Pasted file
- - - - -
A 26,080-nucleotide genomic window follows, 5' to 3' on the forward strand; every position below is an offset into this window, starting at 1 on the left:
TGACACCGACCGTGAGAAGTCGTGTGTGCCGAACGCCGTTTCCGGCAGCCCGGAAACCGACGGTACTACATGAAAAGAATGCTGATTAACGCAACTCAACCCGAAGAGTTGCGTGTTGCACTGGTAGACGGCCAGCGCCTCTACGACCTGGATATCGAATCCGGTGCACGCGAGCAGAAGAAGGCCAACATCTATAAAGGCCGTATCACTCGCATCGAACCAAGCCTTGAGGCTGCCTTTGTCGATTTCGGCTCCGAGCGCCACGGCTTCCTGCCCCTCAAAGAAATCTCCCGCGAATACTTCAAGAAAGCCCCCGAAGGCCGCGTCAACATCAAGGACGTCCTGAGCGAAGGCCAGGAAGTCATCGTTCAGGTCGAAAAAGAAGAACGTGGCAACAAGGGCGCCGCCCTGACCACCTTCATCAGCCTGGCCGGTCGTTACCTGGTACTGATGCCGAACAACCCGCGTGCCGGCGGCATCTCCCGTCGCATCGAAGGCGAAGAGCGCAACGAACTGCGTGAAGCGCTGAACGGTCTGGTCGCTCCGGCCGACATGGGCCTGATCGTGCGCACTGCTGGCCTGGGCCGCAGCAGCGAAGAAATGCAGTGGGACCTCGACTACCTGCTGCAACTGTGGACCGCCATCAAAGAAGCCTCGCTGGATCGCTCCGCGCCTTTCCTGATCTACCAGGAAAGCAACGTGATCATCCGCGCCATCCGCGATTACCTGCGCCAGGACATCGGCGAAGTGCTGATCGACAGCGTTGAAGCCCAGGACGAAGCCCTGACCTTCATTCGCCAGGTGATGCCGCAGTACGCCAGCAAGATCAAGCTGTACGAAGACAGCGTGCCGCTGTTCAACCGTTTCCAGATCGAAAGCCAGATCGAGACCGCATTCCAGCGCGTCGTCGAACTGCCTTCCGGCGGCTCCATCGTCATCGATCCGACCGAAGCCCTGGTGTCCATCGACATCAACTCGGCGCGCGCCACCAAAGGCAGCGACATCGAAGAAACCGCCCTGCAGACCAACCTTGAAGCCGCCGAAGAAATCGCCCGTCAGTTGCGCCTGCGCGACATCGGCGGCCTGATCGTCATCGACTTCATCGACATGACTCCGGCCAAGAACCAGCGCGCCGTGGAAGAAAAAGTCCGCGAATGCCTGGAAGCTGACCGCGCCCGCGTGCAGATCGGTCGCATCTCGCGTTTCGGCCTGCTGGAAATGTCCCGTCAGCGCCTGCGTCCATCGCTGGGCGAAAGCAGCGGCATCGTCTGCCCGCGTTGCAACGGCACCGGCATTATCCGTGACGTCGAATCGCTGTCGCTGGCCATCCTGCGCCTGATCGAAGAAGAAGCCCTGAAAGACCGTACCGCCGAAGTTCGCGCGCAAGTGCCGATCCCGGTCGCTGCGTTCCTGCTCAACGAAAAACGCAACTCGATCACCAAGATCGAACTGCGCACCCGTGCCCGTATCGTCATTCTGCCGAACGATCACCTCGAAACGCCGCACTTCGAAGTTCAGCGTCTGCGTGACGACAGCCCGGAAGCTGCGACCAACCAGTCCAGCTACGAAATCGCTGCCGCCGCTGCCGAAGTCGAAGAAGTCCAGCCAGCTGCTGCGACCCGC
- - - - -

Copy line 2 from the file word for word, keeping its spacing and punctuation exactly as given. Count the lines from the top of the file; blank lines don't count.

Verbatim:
TGACACCGACCGTGAGAAGTCGTGTGTGCCGAACGCCGTTTCCGGCAGCCCGGAAACCGACGGTACTACATGAAAAGAATGCTGATTAACGCAACTCAACCCGAAGAGTTGCGTGTTGCACTGGTAGACGGCCAGCGCCTCTACGACCTGGATATCGAATCCGGTGCACGCGAGCAGAAGAAGGCCAACATCTATAAAGGCCGTATCACTCGCATCGAACCAAGCCTTGAGGCTGCCTTTGTCGATTTCGGCTCCGAGCGCCACGGCTTCCTGCCCCTCAAAGAAATCTCCCGCGAATACTTCAAGAAAGCCCCCGAAGGCCGCGTCAACATCAAGGACGTCCTGAGCGAAGGCCAGGAAGTCATCGTTCAGGTCGAAAAAGAAGAACGTGGCAACAAGGGCGCCGCCCTGACCACCTTCATCAGCCTGGCCGGTCGTTACCTGGTACTGATGCCGAACAACCCGCGTGCCGGCGGCATCTCCCGTCGCATCGAAGGCGAAGAGCGCAACGAACTGCGTGAAGCGCTGAACGGTCTGGTCGCTCCGGCCGACATGGGCCTGATCGTGCGCACTGCTGGCCTGGGCCGCAGCAGCGAAGAAATGCAGTGGGACCTCGACTACCTGCTGCAACTGTGGACCGCCATCAAAGAAGCCTCGCTGGATCGCTCCGCGCCTTTCCTGATCTACCAGGAAAGCAACGTGATCATCCGCGCCATCCGCGATTACCTGCGCCAGGACATCGGCGAAGTGCTGATCGACAGCGTTGAAGCCCAGGACGAAGCCCTGACCTTCATTCGCCAGGTGATGCCGCAGTACGCCAGCAAGATCAAGCTGTACGAAGACAGCGTGCCGCTGTTCAACCGTTTCCAGATCGAAAGCCAGATCGAGACCGCATTCCAGCGCGTCGTCGAACTGCCTTCCGGCGGCTCCATCGTCATCGATCCGACCGAAGCCCTGGTGTCCATCGACATCAACTCGGCGCGCGCCACCAAAGGCAGCGACATCGAAGAAACCGCCCTGCAGACCAACCTTGAAGCCGCCGAAGAAATCGCCCGTCAGTTGCGCCTGCGCGACATCGGCGGCCTGATCGTCATCGACTTCATCGACATGACTCCGGCCAAGAACCAGCGCGCCGTGGAAGAAAAAGTCCGCGAATGCCTGGAAGCTGACCGCGCCCGCGTGCAGATCGGTCGCATCTCGCGTTTCGGCCTGCTGGAAATGTCCCGTCAGCGCCTGCGTCCATCGCTGGGCGAAAGCAGCGGCATCGTCTGCCCGCGTTGCAACGGCACCGGCATTATCCGTGACGTCGAATCGCTGTCGCTGGCCATCCTGCGCCTGATCGAAGAAGAAGCCCTGAAAGACCGTACCGCCGAAGTTCGCGCGCAAGTGCCGATCCCGGTCGCTGCGTTCCTGCTCAACGAAAAACGCAACTCGATCACCAAGATCGAACTGCGCACCCGTGCCCGTATCGTCATTCTGCCGAACGATCACCTCGAAACGCCGCACTTCGAAGTTCAGCGTCTGCGTGACGACAGCCCGGAAGCTGCGACCAACCAGTCCAGCTACGAAATCGCTGCCGCCGCTGCCGAAGTCGAAGAAGTCCAGCCAGCTGCTGCGACCCGC